Correction: An earlier headline misinterpreted this story. Iron Maiden's plane did not crash; it sustained damage while on the ground.
After performing to a sold-out crowd of 58,000 in Santiago, Chile at the Estadio Nacional on Saturday night (Mar. 12), Iron Maiden's Boeing 747 jet experienced a pretty major accident on an airport runway.
In a posting on the band's Facebook page, Iron Maiden details the accident—which occurred while the plane was being towed to a refueling station. “The steering pin that is part of the mechanism that connects the ground tug to the aircraft seemingly fell out,” the post explained. “On making a turn the aircraft had no steering and collided with the ground tug badly."
Two of the aircraft's engines were damaged, in addition to the plane's undercarriage. The incident also injured two of the airport's ground tug operators, who were immediately transported to the hospital, according to the BBC.
Iron Maiden notes that all band members left the scene of the accident uninjured, and that it was monitoring the progress of the two hospitalized airport workers.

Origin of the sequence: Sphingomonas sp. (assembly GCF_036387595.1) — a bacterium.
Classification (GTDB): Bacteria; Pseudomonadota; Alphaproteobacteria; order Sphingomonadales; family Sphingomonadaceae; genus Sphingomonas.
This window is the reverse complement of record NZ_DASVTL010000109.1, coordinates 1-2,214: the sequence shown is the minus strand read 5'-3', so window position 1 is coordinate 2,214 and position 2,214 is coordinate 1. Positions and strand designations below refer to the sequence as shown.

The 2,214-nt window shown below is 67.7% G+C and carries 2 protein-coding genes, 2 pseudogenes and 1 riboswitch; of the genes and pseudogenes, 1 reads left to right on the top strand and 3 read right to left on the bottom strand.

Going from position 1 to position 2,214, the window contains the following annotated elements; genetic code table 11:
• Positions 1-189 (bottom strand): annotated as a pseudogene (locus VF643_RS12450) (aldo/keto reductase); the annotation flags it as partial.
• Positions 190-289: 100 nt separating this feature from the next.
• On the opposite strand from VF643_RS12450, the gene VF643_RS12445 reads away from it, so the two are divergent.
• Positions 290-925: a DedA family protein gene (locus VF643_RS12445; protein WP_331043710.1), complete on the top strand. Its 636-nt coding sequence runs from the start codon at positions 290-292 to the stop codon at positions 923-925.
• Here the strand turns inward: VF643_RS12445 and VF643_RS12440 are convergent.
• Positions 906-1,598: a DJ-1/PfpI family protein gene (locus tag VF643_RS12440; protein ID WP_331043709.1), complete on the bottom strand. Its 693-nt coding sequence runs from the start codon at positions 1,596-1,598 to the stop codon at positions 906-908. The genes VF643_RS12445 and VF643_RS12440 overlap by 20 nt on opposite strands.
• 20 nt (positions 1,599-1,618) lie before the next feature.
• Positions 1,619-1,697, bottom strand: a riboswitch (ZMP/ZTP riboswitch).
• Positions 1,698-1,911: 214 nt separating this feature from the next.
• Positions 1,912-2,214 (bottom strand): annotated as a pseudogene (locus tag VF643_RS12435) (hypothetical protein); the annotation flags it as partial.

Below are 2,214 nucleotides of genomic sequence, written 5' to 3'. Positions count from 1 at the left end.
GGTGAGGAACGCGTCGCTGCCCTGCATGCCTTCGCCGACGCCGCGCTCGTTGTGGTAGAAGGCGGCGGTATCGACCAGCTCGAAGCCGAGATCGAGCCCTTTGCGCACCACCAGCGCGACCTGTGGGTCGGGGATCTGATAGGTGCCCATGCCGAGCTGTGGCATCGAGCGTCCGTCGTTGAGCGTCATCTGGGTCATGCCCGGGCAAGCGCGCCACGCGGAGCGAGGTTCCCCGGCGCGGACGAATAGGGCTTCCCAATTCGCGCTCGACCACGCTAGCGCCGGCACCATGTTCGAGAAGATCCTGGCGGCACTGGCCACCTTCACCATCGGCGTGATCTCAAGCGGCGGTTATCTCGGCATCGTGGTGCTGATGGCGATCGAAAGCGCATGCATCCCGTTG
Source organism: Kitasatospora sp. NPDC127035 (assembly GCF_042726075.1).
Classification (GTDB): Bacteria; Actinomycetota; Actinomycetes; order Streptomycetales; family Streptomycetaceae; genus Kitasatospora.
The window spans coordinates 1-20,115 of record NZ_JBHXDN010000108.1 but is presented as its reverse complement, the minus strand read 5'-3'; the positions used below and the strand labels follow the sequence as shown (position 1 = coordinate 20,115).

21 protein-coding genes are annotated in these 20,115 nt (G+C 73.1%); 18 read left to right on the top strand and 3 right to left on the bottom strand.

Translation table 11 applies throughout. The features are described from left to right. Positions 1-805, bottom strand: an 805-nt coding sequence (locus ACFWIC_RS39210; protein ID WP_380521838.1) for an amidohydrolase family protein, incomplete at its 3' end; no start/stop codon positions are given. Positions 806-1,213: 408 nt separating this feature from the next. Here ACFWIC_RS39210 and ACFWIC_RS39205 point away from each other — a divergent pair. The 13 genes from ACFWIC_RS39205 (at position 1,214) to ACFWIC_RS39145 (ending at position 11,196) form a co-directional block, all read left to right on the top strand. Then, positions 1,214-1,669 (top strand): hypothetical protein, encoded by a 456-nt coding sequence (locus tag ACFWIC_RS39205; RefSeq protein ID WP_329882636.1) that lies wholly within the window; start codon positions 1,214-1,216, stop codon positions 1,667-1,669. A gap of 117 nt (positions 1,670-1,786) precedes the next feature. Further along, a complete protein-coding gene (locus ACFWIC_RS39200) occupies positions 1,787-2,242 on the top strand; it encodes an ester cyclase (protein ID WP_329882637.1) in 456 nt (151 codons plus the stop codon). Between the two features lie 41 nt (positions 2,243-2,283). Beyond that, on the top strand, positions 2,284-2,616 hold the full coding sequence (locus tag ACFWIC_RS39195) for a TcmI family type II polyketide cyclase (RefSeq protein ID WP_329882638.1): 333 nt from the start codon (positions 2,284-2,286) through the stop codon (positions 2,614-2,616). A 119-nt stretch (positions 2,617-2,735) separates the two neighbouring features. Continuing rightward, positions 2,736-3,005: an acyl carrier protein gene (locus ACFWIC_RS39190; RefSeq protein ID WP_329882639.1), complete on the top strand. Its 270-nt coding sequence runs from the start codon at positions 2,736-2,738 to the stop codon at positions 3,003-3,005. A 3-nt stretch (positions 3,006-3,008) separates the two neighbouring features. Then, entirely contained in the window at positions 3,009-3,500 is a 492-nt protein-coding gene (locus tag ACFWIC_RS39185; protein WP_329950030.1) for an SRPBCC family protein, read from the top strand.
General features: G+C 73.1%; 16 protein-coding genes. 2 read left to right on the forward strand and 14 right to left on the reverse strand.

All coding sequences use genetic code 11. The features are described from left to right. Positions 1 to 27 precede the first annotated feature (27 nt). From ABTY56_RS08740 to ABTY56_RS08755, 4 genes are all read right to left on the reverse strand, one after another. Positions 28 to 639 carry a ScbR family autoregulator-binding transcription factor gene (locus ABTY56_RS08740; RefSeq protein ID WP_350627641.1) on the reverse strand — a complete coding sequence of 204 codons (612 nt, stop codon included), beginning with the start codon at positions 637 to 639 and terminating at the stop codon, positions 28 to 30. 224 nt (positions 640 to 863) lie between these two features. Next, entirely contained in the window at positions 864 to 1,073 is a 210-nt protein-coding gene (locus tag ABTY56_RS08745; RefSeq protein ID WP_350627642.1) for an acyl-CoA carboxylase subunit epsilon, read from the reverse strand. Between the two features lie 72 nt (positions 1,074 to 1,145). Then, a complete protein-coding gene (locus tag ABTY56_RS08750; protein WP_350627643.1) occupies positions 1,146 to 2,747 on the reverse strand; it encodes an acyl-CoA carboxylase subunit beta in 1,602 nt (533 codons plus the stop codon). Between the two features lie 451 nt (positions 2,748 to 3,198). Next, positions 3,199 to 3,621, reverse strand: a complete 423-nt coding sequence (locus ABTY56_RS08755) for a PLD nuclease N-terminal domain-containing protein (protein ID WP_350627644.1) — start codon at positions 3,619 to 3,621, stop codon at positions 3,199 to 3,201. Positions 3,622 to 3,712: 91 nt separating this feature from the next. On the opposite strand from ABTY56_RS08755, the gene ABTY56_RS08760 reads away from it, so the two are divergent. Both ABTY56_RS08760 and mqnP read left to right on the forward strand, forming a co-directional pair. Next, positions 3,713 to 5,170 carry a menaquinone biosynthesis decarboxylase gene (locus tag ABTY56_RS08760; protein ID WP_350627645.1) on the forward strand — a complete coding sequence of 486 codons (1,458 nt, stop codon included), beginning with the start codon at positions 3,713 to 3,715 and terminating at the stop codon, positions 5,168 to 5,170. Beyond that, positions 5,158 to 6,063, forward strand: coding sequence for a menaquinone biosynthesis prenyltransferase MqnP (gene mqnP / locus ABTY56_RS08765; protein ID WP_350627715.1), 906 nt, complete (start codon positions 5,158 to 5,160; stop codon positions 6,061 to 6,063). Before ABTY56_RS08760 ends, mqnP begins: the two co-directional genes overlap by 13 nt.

Here's a picture of one of the jet's damaged engines, courtesy of Iron Maiden's Twitter:
The accident hasn't posed enough of a setback to delay the band's current South American tour in promotion of its new record, Book of Souls. In a follow-up Facebook post on Saturday night, Iron Maiden's co-manager, Rod Smallwood noted that this evening's performance in Cordoba, Colombia is continuing as planned.
Smallwood also notes that the band's plane, famously known as Ed Force One, is currently being repaired while the band shops for a temporary replacement:
"We are happy to tell our fans in Cordoba that our Killer Krew has sorted out all logistics for us to be there with our full show for you all tomorrow. We expect no disruption to the tour in any way and are looking for a replacement 747 Ed Force One while our current beauty is healed. More news on that later. Until then, believe me, we will get to you all on this tour one way or another wherever you are."
Both airport workers injured in Chile are expected to make full recoveries, according to Smallwood.